My father, future PA Parent Douglas L. McIntyre (1901-1994), a teenager during the Great War (World War I, “The War to End All Wars”), was annoyed at being too young to enlist. During the great influenza pandemic his Mt. Vernon, NY high school was turned into an emergency hospital. He volunteered to carry cadavers on a litter down the stairs to an improvised morgue in the basement. As a matter of fairness, the other volunteer and he swapped ends on successive trips, because gravity made dead feet kick the lower guy in the kidneys. And we complain today about lower back pain! By 1941, Douglas was the 40-year-old night commissary superintendent for the New York branch of the Horn & Hardart Automat restaurant chain and wanted to see action this time around.

He joined the Army Air Corps and graduated from Officers Candidate School as a Second Lieutenant. Then he was assigned to run mess halls on bases across various Southwestern States. His applying work simplification and labor-saving techniques reduced Roster KP lists by as much as 80%. Before that, bombardiers had wrecked their sensitive hands in hot water and couldn’t go back to work for three days. Grateful Airmen “promoted” lumber and paint and donated their skilled labor and free time to spruce up the hall. A cartoonist poster-painted illustrations. A photographer printed enlargements of his local mountain shots, reminiscent of the work of Ansel Adams. Morale improved.

Noting that the guys routinely loaded their mess kits with more food than they needed, Lt. McIntyre asked them to take only what they planned to eat and stood beside the garbage barrel giving each wastrel The Evil Eye. Later, an anonymous note in the Suggestions Box read, “The Lieutenant should inspect his garbage before he serves it.” Eventually Douglas was promoted to First Lieutenant and then Captain, ending the War at Bolling Field outside D.C. as Chief, Food Services Division, Headquarters, First Continental Air Forces.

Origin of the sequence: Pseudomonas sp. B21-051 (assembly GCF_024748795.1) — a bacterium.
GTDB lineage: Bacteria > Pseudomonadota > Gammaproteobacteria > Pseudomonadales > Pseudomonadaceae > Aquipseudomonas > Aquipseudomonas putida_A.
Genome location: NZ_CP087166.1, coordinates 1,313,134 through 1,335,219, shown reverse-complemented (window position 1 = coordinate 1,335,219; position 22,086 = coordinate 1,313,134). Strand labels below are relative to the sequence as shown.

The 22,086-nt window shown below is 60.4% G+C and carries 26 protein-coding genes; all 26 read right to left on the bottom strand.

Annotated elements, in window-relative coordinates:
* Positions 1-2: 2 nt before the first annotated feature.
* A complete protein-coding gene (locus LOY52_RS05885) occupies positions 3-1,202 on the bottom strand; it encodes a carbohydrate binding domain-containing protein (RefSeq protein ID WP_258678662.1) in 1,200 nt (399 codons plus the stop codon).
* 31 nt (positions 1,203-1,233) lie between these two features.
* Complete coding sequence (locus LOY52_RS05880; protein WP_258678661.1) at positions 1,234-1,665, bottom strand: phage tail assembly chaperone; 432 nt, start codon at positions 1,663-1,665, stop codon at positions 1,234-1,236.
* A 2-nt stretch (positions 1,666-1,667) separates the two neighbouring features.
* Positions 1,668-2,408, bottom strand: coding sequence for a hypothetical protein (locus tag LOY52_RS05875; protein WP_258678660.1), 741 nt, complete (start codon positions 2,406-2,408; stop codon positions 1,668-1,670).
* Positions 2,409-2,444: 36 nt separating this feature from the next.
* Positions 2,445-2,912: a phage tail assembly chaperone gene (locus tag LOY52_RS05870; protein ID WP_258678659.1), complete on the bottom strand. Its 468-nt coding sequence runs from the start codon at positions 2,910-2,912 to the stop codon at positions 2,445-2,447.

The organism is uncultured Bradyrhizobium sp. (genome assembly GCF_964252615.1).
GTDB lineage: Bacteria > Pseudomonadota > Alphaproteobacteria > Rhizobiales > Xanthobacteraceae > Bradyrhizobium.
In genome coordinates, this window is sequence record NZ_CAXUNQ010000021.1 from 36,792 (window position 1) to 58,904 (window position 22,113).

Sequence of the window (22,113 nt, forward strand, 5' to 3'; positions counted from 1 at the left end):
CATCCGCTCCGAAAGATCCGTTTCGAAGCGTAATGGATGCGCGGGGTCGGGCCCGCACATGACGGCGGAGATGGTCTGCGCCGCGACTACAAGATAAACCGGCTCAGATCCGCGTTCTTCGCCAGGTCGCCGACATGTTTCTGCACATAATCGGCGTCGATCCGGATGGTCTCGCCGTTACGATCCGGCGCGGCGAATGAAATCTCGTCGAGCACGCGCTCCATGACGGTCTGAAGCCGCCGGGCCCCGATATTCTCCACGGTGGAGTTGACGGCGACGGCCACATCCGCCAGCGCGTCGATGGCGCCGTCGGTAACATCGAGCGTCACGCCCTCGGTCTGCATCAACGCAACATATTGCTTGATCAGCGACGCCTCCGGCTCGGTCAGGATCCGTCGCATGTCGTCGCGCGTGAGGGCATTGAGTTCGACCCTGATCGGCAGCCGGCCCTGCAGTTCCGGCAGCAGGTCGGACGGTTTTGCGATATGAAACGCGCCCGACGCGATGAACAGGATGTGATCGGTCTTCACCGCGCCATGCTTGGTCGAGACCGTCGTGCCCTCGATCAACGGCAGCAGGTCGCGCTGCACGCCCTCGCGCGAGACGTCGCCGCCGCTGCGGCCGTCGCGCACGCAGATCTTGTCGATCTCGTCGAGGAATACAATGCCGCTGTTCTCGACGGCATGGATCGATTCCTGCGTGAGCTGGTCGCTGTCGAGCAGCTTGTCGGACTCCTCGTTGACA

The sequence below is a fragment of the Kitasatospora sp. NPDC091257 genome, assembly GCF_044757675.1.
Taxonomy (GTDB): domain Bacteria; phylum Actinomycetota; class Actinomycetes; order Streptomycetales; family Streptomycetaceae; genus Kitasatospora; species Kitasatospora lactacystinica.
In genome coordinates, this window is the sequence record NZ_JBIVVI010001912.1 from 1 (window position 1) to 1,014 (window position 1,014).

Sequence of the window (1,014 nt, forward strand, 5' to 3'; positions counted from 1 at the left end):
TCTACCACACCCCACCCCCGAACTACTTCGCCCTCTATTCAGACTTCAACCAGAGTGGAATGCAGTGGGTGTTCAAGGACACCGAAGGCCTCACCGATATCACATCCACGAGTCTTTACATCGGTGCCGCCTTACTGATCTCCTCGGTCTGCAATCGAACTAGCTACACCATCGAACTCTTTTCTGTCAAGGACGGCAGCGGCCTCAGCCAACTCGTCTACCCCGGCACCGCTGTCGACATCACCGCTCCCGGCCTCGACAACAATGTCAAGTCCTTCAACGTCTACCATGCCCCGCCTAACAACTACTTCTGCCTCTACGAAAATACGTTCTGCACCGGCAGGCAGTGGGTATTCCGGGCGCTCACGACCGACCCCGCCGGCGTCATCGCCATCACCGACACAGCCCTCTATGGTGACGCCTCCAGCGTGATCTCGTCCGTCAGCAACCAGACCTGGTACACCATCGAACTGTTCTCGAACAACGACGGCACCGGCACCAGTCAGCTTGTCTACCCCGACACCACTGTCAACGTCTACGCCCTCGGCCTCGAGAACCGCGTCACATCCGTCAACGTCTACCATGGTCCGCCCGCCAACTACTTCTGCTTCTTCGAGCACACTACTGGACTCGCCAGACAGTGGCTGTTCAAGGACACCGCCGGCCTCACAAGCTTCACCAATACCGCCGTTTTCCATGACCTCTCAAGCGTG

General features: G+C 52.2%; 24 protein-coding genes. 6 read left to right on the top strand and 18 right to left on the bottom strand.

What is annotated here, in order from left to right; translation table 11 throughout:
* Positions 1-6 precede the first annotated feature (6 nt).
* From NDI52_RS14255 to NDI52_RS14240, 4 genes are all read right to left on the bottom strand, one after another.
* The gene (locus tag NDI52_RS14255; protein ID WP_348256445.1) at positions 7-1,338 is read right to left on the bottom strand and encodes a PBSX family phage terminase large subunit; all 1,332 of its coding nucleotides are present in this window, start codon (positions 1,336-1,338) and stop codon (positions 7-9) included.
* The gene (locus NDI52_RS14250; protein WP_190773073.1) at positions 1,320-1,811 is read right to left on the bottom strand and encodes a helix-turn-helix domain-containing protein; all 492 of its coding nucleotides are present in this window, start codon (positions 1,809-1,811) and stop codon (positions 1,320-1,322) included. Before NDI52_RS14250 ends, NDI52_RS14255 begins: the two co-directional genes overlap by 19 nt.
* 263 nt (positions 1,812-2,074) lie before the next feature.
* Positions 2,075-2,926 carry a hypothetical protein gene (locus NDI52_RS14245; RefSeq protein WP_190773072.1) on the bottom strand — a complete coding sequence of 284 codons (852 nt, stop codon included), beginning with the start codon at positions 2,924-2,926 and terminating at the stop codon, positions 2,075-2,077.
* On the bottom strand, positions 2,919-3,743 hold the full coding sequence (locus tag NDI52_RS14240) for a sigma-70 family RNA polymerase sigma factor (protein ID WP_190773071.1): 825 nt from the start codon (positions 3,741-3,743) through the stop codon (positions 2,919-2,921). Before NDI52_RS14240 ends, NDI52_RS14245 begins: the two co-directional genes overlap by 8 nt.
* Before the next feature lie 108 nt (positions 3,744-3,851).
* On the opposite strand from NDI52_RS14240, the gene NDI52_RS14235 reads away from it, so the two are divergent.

Whoever said that “Family is everything” probably didn’t get euchred out of $4,500 in a business deal by a female relative, as my parents did. One day when she was very old, this lightfingered lady commanded her investments manager, “Move X dollars from my account in Bank ‘A’ into Bank ‘B’.” One of her younger brothers drily observed, “She has finally achieved the ultimate in larceny: she is stealing from herself!”

By contrast, my belovèd Aunty Florrie (Mrs. Florence Mary Caygill McIntyre), a native of England who gave me pointers about playing the piano by ear, headed the family branch which continues to give me Clan McIntyre’s happiest memories from childhood. Aunty Florrie and five of her six kids (whom she had raised as a single mother headquartered near Philadelphia after her husband divorced her to marry a younger woman) were irrepressibly congenial, optimistic, and encouraging. They regarded relatives—even distant ones—as cherished best friends whose company they preferred, given a choice. With seemingly effortless grace, they meticulously carried out the demanding, day-to-day work of nurturing friendships: remembering other people’s interests, likes, and dislikes; tactfully thinking ahead to avoid stepping on emotional sore toes; passing along news of shared interests; and warmly supporting the other person’s pet projects.

One daughter, Isobel, served in the WAVEs and married a Navy man. Florrie’s elder son, Captain Donald K. (an M.D. who interned at Hartford while treating hundreds burned in the terrible circus big top fire which spawned flame-retardant laws for all future canvas tents), and her younger son, 2nd Lieutenant Alan G. (a ticket agent for railroads), became soldiers in the U.S. Army. The “G” stands for Graeme (rhymes with “frame”), a family name on his mother’s side.

Aunty Florrie was the first year’s prizewinning correspondent for THE FAMILY BULLETIN, a 5.5” x 8.5” newsletter I founded, published, and reproduced for up to 40 subscribers on a gelatin-filled Hektograph pan duplicator and later an Old Ditto successor between Fourth and Sixth Grades (1943-45). At Alan’s suggestion, I ran a directory of the APO and FPO addresses of relatives and family friends in the Armed Services to complement his ad requesting “letters, and lots of them.” He wrote, “ …. You’ve no idea how much a letter can mean to a guy when he comes in from four hours of drilling, exercising and running the obstacle course in the afternoon. It helps a lot — just the way the USO says it does. Cause when you listen for your name and it isn’t called, you get a mighty blue feeling.”

At intervals starting when I was seven years old, Alan wrote me newsy and thought-provoking letters. The first missive (postmarked January, 1939 from Theta Xi House at State College, a.k.a. Penn State) addressed my interests in carnivorous animals and plants. It also celebrated the farsighted California rancher who single-handedly saved the chinchilla from extinction and got rich in the process.